Sun Safety Tips for Summer Heat

While summer is the best time for fun in the sun, it’s important to make sure that you’re not getting too much of a good thing.

Ultraviolet rays from sun exposure can cause skin damage in as little as 15 minutes. Long-term sun exposure can lead to various forms of skin cancer, which, in many cases, can be preventable. By practicing proper sun protection, you can avoid lifelong consequences of overexposure such as premature aging of the skin, sunburns, wrinkling, and skin cancers.

Here are some tips for staying safe in the sun this summer:

  1. Avoid direct sun exposure between 10am and 2pm: This is when the sun is at its strongest and UV exposure is the most hazardous. If you must be outside during this time, seek shade, wear protective clothing, and lather on the sunscreen.
  2. Care for the kiddos: Children ages 6 months and younger should not be exposed to sunscreen but, need to be protected from the sun with protective clothing and shade. For children over 6 months, sunscreen should be applied regularly.
  3. Check your skin regularly: Keep an eye out for any abnormal freckles, birthmarks, or moles, and monitor any new skin changes that have occurred. Also, have regular skin evaluations from a dermatologist or healthcare provider.
  4. Wear sunscreen whenever you’re outdoors: The American Academy of Dermatology recommends using a sunscreen that’s at least SPF 30 — the higher the SPF numbers, the more protection. The sun can still cause damage on days that are cooler or cloudy, so wearing sunscreen whenever you’re outside is the best way to protect your skin. If you’re staying out in the sun for more than two hours, swimming, or sweating, remember to reapply your sunscreen. Also, check your sunscreen’s expiration date. The shelf life for sunscreen is typically three years, but it’s less if it’s been exposed to high temperatures.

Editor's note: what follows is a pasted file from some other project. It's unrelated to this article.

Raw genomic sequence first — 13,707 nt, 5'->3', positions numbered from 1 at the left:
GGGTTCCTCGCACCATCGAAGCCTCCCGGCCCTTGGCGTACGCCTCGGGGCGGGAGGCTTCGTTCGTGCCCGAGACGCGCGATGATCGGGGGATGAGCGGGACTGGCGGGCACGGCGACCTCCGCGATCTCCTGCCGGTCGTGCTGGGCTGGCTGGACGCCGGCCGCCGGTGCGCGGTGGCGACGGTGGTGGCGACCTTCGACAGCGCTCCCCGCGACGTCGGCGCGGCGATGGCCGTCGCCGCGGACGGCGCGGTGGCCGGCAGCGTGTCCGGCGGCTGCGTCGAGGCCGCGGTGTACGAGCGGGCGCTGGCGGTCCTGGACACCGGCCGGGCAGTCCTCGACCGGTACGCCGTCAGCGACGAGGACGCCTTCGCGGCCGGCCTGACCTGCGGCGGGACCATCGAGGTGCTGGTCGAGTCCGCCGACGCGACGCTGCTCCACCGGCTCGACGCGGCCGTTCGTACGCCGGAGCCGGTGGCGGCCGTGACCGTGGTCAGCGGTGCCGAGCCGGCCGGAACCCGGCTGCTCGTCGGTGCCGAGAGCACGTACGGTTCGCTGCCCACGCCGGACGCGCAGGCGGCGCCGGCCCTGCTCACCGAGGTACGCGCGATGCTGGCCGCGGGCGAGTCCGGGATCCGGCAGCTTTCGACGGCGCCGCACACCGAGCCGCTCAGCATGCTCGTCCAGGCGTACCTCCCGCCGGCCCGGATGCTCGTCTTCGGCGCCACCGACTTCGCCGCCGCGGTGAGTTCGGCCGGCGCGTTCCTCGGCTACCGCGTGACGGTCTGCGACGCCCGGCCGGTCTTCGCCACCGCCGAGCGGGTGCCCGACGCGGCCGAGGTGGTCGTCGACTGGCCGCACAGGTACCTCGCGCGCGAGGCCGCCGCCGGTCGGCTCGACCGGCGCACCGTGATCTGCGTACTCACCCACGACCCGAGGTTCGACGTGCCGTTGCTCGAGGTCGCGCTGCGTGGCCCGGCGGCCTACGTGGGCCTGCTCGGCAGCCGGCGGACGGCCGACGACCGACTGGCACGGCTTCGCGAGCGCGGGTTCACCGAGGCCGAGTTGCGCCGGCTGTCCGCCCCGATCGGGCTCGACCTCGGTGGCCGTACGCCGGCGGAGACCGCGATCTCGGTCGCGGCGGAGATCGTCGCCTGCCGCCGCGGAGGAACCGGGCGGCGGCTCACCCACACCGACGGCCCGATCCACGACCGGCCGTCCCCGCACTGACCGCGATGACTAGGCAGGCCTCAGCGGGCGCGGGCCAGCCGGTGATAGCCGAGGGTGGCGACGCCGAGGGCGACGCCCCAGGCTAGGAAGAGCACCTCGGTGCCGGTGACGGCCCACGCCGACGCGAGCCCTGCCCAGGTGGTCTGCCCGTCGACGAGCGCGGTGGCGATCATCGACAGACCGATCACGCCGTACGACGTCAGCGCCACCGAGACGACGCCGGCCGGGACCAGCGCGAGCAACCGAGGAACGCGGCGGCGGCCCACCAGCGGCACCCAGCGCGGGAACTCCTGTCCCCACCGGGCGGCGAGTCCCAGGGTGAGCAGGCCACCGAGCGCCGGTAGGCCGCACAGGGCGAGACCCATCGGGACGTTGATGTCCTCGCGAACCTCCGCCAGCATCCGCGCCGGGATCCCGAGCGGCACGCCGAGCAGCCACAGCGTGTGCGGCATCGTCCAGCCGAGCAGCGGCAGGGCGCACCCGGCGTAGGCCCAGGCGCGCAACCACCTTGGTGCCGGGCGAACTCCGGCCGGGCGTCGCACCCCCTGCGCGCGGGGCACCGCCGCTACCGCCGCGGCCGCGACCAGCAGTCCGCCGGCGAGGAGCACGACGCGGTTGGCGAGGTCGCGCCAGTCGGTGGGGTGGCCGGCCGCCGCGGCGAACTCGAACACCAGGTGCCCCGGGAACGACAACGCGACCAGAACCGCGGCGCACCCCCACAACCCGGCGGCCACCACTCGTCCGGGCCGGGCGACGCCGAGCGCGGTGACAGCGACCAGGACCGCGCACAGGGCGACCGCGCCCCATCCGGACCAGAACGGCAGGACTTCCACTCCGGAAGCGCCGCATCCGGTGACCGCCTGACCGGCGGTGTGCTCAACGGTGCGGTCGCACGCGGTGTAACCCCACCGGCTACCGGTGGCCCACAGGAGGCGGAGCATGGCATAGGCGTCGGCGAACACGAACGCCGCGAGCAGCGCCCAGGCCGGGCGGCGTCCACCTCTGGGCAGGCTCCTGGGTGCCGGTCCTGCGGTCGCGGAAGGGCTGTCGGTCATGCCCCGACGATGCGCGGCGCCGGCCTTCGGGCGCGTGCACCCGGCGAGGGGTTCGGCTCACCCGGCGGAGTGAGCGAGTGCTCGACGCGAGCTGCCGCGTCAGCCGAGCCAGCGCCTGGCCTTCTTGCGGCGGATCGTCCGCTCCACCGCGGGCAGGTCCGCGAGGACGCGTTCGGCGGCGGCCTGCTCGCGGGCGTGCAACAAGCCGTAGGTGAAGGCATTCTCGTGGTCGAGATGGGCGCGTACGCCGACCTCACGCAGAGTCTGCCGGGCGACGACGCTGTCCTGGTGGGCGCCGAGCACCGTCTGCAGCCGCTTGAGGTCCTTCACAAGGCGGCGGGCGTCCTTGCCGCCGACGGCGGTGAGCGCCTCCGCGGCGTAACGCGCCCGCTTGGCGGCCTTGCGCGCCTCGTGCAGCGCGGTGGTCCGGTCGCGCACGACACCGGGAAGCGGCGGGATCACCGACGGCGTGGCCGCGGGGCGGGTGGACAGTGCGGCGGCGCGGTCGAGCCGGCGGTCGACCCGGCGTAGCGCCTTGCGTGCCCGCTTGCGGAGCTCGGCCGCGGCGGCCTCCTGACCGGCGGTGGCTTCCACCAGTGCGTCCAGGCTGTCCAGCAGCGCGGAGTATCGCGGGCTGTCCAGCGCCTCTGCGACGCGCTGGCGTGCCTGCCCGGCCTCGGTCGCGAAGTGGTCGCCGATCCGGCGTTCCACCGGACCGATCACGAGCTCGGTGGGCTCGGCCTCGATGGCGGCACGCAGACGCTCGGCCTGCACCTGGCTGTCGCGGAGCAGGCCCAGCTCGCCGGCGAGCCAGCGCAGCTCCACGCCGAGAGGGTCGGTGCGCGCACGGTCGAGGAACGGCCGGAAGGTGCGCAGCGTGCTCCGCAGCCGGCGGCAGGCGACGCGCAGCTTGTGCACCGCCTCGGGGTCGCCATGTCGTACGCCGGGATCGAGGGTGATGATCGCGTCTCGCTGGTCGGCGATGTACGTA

5. Choose sunglasses with both UVA and UVB protection: Proper sunglasses help to protect the sensitive skin around your eyes from UV rays, but they also reduce the risk of cataracts. Most sunglasses sold in the US can protect from both UVA and UVB rays, regardless of cost.
  6. Don’t forget the headgear: Wearing a wide-brimmed hat can help to protect your face, head, ears, and neck from harmful exposure. A tightly woven fabric, such as canvas, works best for combating UV rays. When wearing a baseball cap, remember to protect your ears and the back of your neck with sunscreen and protective clothing.
  7. Be aware of medications that can increase your sun sensitivity: Certain antibiotics and over-the-counter medications can cause you to be more sensitive to the sun. Be sure to check with your pharmacist about the side-effects of your medication before long-term sun exposure.
  8. Skip the tanning beds: Tanning beds produce harmful UVA and UVB rays which increases the risk of skin cancer, including melanoma which is the deadliest form of skin cancer. There’s also no evidence that using a tanning bed to obtain a “base tan” decreases the risk of sunburn.
  9. Wear protective clothing: When your skin must be exposed to the sun, choose protective clothing. Loose-fitting long-sleeved shirts and long pants are the best for protecting your skin from harmful sun exposure. Keep in mind that a wet-t-shirt offers less protection than a dry one and dark colors typically offer more protection than light colors.
  10. Make healthy choices: For healthy skin, avoid smoking, which damages the collagen and elastin in your skin. It’s also important to maintain a healthy diet, stay hydrated, get plenty of sleep, and minimize stress.

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